It’s already possible to manage businesses and have bank accounts in multiple jurisdictions, but the process is usually clunky and uncertain, involving local agents and virtual offices, and often comes under the scrutiny of national tax departments. If you’re a US citizen, you can forget opening bank accounts elsewhere most of the time thanks to FATCA regulations.
Neal Stephenson takes the buffet jurisdiction concept to extremes in some of his novels, with the results either utopian (The Diamond Age) or nightmarish (Snow Crash), and usually a bit of both.
For current nation-states, the results will be messy and would take years to adjust to. Especially if you’re one of the many countries no sensible person would choose to be ruled by, if such a choice were available.
Imagine if the police you called to report a crime, or the judge that settles a contract dispute, represents a franchise of the jurisdiction you’ve paid to subscribe to. It’s an exciting, but definitely outside-the-box idea. How would a country treat you as a resident, if it had almost no control over your daily affairs?
Multinational corporations employ teams of creative lawyers and accountants to get the best of every jurisdiction they operate in. One day, those opportunities could be available to the average individual.
So, back to Estonia
With an Estonian e-Residency card — at this point — you can sign legally binding documents, start a company, and open an Estonian bank account (that last one still requires a face-to-face appointment Estonia, though the aim is to perform these over Skype).
When I say ‘legally binding’, I mean in Estonia (and other EU countries) only. So e-Residency is still more useful to you if you’re planning to do business in Europe. If you’re not, you’ll need to be more creative in finding ways to use it. Personally, I’m thinking of taking a vacation there soonish.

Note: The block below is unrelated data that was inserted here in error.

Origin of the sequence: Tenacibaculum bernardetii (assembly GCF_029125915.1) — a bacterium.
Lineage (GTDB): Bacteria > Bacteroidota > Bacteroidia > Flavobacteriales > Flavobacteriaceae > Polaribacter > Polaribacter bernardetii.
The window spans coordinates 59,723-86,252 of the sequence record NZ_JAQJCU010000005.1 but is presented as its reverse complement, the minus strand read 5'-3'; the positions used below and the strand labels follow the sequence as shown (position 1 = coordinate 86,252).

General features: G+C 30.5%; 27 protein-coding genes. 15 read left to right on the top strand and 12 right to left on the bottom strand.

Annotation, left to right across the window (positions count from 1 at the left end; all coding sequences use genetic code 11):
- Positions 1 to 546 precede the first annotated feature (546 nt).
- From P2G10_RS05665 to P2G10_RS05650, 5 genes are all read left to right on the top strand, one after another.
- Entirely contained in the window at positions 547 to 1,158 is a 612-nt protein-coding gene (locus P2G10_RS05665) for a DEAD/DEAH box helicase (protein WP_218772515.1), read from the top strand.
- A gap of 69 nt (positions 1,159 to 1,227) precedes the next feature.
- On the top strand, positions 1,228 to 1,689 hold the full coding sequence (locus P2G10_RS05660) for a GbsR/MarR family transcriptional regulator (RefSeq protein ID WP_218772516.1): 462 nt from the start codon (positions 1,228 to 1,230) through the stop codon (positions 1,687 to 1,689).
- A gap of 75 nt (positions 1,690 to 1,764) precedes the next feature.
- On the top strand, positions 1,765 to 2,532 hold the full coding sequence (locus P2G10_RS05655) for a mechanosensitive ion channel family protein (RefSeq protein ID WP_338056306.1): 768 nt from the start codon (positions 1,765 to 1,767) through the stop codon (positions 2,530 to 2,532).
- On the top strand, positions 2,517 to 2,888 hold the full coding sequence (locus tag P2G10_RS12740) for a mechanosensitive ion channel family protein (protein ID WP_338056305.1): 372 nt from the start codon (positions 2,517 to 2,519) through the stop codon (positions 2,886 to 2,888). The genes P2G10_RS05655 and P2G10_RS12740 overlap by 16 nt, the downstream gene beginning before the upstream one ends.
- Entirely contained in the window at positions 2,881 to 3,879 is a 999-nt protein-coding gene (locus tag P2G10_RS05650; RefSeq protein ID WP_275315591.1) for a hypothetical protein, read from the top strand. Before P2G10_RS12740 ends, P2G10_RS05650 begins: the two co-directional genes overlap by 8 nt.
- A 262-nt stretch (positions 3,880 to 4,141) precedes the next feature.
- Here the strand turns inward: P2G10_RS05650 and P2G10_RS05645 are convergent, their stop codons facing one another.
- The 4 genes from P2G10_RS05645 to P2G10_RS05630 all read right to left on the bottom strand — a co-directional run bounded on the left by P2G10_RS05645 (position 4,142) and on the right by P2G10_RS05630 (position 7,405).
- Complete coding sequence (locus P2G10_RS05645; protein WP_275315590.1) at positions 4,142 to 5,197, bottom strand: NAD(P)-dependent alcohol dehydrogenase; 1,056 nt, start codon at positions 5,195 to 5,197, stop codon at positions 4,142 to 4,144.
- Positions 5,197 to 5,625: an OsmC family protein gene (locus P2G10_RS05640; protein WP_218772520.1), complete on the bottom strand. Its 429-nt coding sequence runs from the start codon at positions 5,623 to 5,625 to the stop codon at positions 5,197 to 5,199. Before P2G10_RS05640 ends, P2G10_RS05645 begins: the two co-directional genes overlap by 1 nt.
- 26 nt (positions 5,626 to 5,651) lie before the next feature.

It doesn’t grant you any special rights to live, work, or vote in Estonia itself. But real jurisdictional choice shouldn’t require that, because you’re likely using about five or more at once.
Spokespeople for the project admit that it’s still experimental at this point. They’d love to see it expand to include other services and gain recognition outside the country. But that will take time.
No-one could accuse Estonia of being half-hearted on e-Residency. They’re still signing up new applicants amazingly efficiently, and their tech support staff answer queries so quickly it’s hard to believe they’re government employees.
In the meantime, they’re always looking for interesting new ways to use the service. That’s where BitNation comes in.
What is BitNation?
BitNation is a project that aims to provide the documentary benefits and economic security of regular nation-state citizenship with one key difference: there is no physical territory at all.
Also celebrating its first anniversary, BitNation’s goal is to build decentralized, voluntary services to rival those provided by nation-states — including insurance, title registration, dispute resolution and identity — on an open-source platform and based on the bitcoin blockchain.